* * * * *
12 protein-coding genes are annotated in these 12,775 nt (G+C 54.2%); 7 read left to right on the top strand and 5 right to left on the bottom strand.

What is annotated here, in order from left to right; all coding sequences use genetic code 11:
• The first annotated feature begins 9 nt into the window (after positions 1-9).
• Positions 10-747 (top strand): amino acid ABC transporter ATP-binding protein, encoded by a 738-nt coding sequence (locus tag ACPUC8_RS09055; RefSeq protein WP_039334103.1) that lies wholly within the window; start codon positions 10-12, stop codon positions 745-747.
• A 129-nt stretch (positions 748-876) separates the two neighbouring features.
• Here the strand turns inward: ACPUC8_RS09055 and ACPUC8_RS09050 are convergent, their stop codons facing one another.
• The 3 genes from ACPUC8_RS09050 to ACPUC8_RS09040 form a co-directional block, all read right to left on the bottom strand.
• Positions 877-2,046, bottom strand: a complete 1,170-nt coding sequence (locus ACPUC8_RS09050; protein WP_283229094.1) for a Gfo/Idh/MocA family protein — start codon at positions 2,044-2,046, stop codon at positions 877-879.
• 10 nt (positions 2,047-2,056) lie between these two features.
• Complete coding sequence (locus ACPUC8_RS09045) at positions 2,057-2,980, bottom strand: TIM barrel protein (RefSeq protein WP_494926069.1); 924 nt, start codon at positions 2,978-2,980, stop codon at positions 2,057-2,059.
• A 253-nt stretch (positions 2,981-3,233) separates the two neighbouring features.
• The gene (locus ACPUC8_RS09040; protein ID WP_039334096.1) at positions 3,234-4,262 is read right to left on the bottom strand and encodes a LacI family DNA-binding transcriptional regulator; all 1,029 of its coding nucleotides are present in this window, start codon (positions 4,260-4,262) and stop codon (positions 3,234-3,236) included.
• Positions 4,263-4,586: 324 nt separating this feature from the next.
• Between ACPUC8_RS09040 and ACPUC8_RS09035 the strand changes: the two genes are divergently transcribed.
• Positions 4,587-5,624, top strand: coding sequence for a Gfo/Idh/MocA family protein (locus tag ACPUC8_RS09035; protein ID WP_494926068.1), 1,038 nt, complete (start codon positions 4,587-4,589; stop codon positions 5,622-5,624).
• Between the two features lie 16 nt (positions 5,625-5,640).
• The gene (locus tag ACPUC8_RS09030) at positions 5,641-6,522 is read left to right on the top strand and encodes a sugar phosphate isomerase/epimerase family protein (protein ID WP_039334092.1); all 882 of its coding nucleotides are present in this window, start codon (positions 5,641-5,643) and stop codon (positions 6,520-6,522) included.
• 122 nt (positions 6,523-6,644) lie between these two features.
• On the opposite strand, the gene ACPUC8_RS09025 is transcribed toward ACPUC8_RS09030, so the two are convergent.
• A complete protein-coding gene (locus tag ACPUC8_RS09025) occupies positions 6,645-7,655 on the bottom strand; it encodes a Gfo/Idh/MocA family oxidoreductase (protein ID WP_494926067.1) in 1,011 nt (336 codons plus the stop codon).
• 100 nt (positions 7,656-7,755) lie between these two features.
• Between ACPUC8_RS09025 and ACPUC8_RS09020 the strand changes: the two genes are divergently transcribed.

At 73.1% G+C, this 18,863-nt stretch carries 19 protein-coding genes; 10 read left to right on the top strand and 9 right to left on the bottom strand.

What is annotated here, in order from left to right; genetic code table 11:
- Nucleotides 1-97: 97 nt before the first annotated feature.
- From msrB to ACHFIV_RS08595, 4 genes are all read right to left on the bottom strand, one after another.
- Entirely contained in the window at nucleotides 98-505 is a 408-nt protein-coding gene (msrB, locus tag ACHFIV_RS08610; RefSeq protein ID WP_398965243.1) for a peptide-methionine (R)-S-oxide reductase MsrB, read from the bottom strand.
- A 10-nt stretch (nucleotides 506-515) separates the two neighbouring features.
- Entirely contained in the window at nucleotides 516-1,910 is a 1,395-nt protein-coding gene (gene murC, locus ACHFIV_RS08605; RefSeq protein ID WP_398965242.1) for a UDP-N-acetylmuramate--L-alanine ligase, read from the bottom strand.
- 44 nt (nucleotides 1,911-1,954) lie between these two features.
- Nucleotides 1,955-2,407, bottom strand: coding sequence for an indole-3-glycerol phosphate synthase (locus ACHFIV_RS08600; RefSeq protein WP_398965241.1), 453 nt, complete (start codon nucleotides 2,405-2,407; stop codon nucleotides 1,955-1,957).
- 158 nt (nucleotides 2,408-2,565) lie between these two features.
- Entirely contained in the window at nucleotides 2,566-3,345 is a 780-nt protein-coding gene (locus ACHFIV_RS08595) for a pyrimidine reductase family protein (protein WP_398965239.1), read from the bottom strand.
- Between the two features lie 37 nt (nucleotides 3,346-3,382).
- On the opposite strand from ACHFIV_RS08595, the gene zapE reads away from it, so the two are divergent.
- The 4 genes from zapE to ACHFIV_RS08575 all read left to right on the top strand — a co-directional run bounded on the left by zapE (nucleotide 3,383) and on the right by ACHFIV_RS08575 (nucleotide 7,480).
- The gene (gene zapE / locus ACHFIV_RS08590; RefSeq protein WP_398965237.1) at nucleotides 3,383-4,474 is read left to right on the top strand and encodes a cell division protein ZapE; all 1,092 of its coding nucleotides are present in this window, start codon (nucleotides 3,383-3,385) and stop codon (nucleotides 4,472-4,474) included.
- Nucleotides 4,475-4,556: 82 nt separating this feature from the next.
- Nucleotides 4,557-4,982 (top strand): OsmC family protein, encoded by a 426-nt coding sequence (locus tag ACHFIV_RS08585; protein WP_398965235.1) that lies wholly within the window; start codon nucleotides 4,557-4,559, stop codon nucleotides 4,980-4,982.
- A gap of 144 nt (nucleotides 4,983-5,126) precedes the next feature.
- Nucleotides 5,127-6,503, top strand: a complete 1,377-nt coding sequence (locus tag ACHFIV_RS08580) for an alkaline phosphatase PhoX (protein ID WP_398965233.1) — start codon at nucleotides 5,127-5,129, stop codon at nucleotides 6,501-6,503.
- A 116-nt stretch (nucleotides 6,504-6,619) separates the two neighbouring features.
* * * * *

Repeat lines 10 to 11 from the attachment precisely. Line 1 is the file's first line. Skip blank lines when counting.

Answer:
• Complete coding sequence (locus ACPUC8_RS09045) at positions 2,057-2,980, bottom strand: TIM barrel protein (RefSeq protein WP_494926069.1); 924 nt, start codon at positions 2,978-2,980, stop codon at positions 2,057-2,059.
• A 253-nt stretch (positions 2,981-3,233) separates the two neighbouring features.